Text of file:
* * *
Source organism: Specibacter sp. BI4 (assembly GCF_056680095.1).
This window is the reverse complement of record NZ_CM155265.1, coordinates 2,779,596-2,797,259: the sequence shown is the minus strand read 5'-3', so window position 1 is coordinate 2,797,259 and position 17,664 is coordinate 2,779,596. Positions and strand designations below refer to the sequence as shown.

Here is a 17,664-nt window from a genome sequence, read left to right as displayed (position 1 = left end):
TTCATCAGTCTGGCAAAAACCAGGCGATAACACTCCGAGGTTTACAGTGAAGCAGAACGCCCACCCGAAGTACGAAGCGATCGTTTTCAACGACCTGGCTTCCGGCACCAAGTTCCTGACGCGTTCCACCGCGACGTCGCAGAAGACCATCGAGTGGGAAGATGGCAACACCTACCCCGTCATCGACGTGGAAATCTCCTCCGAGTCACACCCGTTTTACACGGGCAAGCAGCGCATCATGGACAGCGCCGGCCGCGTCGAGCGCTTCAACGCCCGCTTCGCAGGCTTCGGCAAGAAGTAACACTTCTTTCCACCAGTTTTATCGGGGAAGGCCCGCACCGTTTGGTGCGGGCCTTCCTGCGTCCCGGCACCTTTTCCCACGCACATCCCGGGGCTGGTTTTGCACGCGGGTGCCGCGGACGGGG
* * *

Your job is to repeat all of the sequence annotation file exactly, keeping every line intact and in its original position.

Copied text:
Source organism: Specibacter sp. BI4 (assembly GCF_056680095.1).
This window is the reverse complement of record NZ_CM155265.1, coordinates 2,779,596-2,797,259: the sequence shown is the minus strand read 5'-3', so window position 1 is coordinate 2,797,259 and position 17,664 is coordinate 2,779,596. Positions and strand designations below refer to the sequence as shown.

Here is a 17,664-nt window from a genome sequence, read left to right as displayed (position 1 = left end):
TTCATCAGTCTGGCAAAAACCAGGCGATAACACTCCGAGGTTTACAGTGAAGCAGAACGCCCACCCGAAGTACGAAGCGATCGTTTTCAACGACCTGGCTTCCGGCACCAAGTTCCTGACGCGTTCCACCGCGACGTCGCAGAAGACCATCGAGTGGGAAGATGGCAACACCTACCCCGTCATCGACGTGGAAATCTCCTCCGAGTCACACCCGTTTTACACGGGCAAGCAGCGCATCATGGACAGCGCCGGCCGCGTCGAGCGCTTCAACGCCCGCTTCGCAGGCTTCGGCAAGAAGTAACACTTCTTTCCACCAGTTTTATCGGGGAAGGCCCGCACCGTTTGGTGCGGGCCTTCCTGCGTCCCGGCACCTTTTCCCACGCACATCCCGGGGCTGGTTTTGCACGCGGGTGCCGCGGACGGGG